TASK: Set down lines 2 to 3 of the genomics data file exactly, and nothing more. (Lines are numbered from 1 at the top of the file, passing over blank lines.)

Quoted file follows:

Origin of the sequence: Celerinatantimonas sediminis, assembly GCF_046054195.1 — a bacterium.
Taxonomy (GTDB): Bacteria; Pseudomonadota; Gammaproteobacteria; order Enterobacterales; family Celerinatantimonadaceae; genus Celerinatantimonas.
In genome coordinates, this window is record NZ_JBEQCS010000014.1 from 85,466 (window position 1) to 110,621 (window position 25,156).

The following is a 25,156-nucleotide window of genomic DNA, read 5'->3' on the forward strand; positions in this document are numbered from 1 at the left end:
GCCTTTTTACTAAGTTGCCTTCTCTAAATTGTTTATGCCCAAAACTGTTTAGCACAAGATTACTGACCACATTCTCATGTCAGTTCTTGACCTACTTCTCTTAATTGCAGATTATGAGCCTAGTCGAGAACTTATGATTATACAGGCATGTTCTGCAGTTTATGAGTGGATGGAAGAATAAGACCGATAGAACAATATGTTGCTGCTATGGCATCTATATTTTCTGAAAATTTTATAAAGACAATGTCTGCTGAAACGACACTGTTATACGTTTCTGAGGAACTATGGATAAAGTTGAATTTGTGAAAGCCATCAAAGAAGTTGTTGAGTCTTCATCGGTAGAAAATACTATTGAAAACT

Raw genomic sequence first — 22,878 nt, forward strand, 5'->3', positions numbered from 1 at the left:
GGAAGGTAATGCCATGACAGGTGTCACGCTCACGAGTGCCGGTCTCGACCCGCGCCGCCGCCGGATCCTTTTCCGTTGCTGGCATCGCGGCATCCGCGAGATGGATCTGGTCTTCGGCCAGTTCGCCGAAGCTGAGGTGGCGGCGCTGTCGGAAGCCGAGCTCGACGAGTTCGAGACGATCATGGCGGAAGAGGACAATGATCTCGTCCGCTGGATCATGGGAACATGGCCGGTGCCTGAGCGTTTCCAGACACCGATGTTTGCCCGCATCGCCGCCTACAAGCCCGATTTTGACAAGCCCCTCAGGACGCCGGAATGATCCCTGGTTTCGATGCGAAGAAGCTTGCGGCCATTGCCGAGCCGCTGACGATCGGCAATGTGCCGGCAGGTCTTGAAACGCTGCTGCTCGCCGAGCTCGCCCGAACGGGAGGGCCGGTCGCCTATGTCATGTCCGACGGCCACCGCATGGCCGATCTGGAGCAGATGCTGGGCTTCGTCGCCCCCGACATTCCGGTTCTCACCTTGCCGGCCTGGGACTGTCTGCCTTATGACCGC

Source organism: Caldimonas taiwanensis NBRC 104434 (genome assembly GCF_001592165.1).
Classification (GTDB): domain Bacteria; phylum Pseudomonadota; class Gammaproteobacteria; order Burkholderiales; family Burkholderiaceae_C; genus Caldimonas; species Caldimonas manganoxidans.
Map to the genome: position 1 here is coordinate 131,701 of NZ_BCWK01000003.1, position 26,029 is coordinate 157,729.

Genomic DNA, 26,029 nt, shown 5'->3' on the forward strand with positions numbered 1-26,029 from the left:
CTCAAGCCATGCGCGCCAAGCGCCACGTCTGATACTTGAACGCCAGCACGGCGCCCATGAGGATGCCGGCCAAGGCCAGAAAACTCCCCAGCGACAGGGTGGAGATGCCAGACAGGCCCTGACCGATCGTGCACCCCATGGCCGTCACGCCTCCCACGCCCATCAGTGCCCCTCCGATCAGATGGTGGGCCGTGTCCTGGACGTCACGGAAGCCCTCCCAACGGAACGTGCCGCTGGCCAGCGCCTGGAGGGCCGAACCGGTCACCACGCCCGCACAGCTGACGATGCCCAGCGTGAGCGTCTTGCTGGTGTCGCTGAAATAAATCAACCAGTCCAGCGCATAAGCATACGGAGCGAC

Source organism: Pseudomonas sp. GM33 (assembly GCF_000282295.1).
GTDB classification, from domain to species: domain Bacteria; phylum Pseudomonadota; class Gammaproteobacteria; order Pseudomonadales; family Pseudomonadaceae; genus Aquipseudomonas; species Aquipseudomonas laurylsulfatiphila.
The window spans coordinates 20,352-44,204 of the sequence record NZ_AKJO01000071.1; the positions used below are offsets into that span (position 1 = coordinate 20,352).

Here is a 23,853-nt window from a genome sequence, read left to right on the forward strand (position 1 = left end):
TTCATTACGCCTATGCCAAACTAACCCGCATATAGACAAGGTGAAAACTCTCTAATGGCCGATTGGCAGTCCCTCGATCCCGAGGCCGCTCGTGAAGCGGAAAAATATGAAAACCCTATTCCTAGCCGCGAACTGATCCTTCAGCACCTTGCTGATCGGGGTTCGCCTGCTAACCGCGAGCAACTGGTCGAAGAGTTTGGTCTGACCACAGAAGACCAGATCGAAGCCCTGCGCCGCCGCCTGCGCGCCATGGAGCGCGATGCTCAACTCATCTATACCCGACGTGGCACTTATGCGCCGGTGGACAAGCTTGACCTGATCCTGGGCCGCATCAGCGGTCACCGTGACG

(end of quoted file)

Taxonomy (GTDB): Bacteria; Pseudomonadota; Gammaproteobacteria; order Enterobacterales; family Celerinatantimonadaceae; genus Celerinatantimonas.
In genome coordinates, this window is record NZ_JBEQCS010000014.1 from 85,466 (window position 1) to 110,621 (window position 25,156).